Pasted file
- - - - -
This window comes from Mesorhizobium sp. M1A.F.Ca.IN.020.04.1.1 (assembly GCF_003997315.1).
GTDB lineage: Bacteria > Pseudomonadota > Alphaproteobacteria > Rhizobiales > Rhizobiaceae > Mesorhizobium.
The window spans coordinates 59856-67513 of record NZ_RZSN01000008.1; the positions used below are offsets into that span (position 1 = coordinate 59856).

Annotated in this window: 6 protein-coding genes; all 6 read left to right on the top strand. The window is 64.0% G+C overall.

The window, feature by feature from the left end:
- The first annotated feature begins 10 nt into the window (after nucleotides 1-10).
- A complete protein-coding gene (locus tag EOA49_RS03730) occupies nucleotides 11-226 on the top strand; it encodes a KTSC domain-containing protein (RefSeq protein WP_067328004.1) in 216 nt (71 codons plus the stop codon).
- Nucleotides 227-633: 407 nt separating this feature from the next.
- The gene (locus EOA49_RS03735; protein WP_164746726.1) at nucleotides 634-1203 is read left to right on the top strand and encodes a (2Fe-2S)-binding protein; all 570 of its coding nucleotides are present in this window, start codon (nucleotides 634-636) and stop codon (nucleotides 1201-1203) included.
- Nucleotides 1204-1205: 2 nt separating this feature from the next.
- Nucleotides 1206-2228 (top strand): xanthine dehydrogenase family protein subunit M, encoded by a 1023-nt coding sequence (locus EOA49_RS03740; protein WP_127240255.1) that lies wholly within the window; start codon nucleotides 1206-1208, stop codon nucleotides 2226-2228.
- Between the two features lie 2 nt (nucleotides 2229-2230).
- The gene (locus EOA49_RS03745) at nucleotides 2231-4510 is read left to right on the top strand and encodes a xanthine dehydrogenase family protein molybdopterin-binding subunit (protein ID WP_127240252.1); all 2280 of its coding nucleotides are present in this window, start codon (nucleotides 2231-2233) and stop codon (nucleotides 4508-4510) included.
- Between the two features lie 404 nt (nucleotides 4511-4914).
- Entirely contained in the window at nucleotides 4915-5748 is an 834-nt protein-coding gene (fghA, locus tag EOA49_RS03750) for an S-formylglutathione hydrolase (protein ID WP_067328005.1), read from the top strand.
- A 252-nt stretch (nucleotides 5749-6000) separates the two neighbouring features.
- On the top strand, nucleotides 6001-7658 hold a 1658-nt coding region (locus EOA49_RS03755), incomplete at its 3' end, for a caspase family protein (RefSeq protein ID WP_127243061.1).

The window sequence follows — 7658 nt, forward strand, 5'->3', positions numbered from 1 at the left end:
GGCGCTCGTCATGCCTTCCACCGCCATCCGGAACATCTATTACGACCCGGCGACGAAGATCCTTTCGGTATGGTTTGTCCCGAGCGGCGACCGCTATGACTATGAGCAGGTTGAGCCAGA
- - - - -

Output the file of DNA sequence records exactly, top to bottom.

This window comes from Mesorhizobium sp. M1A.F.Ca.IN.020.04.1.1 (assembly GCF_003997315.1).
GTDB lineage: Bacteria > Pseudomonadota > Alphaproteobacteria > Rhizobiales > Rhizobiaceae > Mesorhizobium.
The window spans coordinates 59856-67513 of record NZ_RZSN01000008.1; the positions used below are offsets into that span (position 1 = coordinate 59856).

Annotated in this window: 6 protein-coding genes; all 6 read left to right on the top strand. The window is 64.0% G+C overall.

The window, feature by feature from the left end:
- The first annotated feature begins 10 nt into the window (after nucleotides 1-10).
- A complete protein-coding gene (locus tag EOA49_RS03730) occupies nucleotides 11-226 on the top strand; it encodes a KTSC domain-containing protein (RefSeq protein WP_067328004.1) in 216 nt (71 codons plus the stop codon).
- Nucleotides 227-633: 407 nt separating this feature from the next.
- The gene (locus EOA49_RS03735; protein WP_164746726.1) at nucleotides 634-1203 is read left to right on the top strand and encodes a (2Fe-2S)-binding protein; all 570 of its coding nucleotides are present in this window, start codon (nucleotides 634-636) and stop codon (nucleotides 1201-1203) included.
- Nucleotides 1204-1205: 2 nt separating this feature from the next.
- Nucleotides 1206-2228 (top strand): xanthine dehydrogenase family protein subunit M, encoded by a 1023-nt coding sequence (locus EOA49_RS03740; protein WP_127240255.1) that lies wholly within the window; start codon nucleotides 1206-1208, stop codon nucleotides 2226-2228.
- Between the two features lie 2 nt (nucleotides 2229-2230).
- The gene (locus EOA49_RS03745) at nucleotides 2231-4510 is read left to right on the top strand and encodes a xanthine dehydrogenase family protein molybdopterin-binding subunit (protein ID WP_127240252.1); all 2280 of its coding nucleotides are present in this window, start codon (nucleotides 2231-2233) and stop codon (nucleotides 4508-4510) included.
- Between the two features lie 404 nt (nucleotides 4511-4914).
- Entirely contained in the window at nucleotides 4915-5748 is an 834-nt protein-coding gene (fghA, locus tag EOA49_RS03750) for an S-formylglutathione hydrolase (protein ID WP_067328005.1), read from the top strand.
- A 252-nt stretch (nucleotides 5749-6000) separates the two neighbouring features.
- On the top strand, nucleotides 6001-7658 hold a 1658-nt coding region (locus EOA49_RS03755), incomplete at its 3' end, for a caspase family protein (RefSeq protein ID WP_127243061.1).

The window sequence follows — 7658 nt, forward strand, 5'->3', positions numbered from 1 at the left end:
GGCGCTCGTCATGCCTTCCACCGCCATCCGGAACATCTATTACGACCCGGCGACGAAGATCCTTTCGGTATGGTTTGTCCCGAGCGGCGACCGCTATGACTATGAGCAGGTTGAGCCAGA